Gordon weakens as storm moves inland, dumps heavy rain on Gulf Coast

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ABC News(MOBILE, Ala.) -- Tropical Storm Gordon came ashore just west of the Alabama-Mississippi border late Tuesday bringing gusts over 75 mph and half a foot of rain to Pensacola, Florida. The storm also claimed the life of a child in Pensacola when strong winds toppled a tree on his family's mobile home.

As of 4 a.m. local time, over 40,000 customers were without power in Alabama, Mississippi and Florida -- about 21,000 of which were in Alabama.

Officially, Gordon made landfall Tuesday at 10:15 p.m. local time as a tropical storm with winds of 70 mph. It never became a hurricane, as it was just 4 mph short of reaching the classification.

Gordon is weakening even more Wednesday morning and is a low-end tropical storm with maximum sustained winds of 40 mph.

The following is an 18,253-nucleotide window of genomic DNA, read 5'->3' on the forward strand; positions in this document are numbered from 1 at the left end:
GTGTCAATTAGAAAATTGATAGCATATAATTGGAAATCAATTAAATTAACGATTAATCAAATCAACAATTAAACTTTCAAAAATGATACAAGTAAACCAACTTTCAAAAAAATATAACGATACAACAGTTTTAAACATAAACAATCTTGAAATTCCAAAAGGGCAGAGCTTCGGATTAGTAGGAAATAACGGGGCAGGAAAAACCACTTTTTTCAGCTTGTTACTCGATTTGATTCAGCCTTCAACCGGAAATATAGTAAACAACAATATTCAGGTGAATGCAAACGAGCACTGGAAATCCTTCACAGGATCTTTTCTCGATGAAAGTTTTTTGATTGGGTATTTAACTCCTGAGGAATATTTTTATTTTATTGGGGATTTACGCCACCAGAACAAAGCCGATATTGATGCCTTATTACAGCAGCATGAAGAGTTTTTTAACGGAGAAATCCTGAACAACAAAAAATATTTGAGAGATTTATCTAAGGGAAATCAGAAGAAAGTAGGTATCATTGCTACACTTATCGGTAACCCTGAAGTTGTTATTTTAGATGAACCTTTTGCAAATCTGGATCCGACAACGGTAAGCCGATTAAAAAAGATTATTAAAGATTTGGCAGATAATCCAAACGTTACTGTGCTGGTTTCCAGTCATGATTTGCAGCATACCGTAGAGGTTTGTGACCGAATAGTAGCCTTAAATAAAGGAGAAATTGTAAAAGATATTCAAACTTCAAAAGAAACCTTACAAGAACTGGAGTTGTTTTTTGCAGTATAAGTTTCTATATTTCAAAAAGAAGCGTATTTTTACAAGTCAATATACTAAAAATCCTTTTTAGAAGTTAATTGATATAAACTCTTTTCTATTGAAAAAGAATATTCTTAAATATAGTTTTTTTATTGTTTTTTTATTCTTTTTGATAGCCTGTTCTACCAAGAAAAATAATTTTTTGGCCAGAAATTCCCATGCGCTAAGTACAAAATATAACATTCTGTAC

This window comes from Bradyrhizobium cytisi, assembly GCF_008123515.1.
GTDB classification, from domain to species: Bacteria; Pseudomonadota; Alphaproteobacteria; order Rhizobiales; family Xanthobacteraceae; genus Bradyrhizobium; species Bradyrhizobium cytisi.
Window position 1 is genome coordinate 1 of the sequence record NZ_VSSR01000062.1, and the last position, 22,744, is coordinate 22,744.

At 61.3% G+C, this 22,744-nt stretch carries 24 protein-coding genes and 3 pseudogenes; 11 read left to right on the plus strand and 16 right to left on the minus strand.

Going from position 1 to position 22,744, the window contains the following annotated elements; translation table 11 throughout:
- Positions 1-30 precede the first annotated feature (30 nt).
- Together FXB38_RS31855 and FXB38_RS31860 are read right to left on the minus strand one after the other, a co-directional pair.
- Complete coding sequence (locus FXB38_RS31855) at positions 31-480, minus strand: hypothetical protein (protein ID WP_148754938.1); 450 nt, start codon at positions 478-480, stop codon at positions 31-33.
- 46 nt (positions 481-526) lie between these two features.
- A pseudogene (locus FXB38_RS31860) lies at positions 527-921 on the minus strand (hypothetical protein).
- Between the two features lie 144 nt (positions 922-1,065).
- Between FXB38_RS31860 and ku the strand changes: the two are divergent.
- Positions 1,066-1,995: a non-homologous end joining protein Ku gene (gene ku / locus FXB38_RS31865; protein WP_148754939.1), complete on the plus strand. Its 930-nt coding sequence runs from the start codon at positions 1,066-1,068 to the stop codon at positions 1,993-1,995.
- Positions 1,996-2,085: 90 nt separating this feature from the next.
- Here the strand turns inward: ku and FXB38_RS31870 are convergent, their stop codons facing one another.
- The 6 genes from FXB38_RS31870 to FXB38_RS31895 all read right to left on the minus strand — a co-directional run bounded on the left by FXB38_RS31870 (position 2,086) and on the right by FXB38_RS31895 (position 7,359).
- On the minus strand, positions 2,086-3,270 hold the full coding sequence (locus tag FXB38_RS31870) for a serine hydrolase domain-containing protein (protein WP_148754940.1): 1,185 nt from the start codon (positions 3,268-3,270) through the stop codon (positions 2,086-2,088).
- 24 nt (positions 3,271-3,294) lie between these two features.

A tornado threat and flash flooding will continue for the central and eastern Gulf Coast states of Mississippi, Alabama and Florida through the morning.

Moving forward, Gordon will continue to weaken and become a tropical depression later Wednesday morning and then just a remnant low as it moves into the Mississippi River Valley Thursday.

Even though Gordon is weakening, it is also slowing down and will produce a lot of rain in the central U.S.

As Gordon’s remnants move north and hit a slow-moving cold front, the storm will come to a crawl and dump more than a half a foot of rain on the Midwest.

Because of the forecast for all of that rain, flood watches have been issued from the Gulf Coast all the way to Upper Peninsula of Michigan.

Some areas in the upper Mississippi Valley had more than 15 inches of rain in the last week and all of the new rain will be running into the major rivers as well.

An additional 6 inches or more of rain could produce significant flooding on the Mississippi River and its tributaries as we go into the end of the week and into the weekend.

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